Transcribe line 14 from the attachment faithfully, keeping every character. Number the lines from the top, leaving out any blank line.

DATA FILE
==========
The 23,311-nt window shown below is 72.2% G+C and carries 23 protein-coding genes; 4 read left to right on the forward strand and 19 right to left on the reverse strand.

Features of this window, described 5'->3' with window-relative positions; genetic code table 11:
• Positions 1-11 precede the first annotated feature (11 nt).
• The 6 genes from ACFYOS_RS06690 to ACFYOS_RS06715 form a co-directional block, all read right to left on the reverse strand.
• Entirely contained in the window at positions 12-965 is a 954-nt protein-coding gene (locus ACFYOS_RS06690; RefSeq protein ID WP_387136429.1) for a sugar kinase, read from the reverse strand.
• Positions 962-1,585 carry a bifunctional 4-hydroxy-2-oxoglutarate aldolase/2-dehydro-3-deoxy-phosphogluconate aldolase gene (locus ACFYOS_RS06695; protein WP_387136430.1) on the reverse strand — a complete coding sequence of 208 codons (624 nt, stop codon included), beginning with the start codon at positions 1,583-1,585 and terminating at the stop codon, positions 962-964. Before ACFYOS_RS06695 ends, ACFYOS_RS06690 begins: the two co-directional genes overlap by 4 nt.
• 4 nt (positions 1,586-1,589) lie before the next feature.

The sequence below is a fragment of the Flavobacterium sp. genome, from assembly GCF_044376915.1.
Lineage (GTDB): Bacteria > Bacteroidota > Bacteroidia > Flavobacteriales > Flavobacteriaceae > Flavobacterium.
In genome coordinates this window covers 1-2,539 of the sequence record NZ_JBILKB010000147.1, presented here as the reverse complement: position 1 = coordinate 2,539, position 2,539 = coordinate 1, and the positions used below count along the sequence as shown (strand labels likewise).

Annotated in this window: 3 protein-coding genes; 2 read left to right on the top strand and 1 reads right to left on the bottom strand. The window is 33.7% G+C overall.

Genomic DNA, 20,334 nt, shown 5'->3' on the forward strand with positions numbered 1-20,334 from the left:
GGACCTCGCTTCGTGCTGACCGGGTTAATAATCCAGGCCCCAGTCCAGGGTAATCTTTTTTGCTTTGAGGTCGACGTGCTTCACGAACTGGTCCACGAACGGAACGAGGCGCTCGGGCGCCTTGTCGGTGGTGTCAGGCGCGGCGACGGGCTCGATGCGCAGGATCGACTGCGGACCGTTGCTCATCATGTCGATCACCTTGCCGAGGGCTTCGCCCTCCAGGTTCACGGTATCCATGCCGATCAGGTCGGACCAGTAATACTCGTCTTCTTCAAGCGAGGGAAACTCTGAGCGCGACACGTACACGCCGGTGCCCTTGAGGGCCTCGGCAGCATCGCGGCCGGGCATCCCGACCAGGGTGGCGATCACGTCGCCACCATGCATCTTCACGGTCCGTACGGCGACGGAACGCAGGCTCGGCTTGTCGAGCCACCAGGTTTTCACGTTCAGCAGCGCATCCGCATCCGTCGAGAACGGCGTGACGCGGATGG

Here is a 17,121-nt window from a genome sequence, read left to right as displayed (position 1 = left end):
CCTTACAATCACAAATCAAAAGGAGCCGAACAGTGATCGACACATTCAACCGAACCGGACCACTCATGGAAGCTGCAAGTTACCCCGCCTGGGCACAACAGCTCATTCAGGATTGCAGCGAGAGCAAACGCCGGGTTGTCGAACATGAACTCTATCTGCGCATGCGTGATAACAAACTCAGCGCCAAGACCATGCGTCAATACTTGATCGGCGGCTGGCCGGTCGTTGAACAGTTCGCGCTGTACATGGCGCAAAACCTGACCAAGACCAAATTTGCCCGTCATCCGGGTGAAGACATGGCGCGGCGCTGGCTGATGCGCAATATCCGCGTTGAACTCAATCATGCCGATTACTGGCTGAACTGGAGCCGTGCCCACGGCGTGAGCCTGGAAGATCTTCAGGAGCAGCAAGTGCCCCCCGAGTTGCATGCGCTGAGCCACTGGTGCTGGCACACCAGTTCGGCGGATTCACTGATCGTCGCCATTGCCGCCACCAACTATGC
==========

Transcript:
Here is a 17,121-nt window from a genome sequence, read left to right as displayed (position 1 = left end):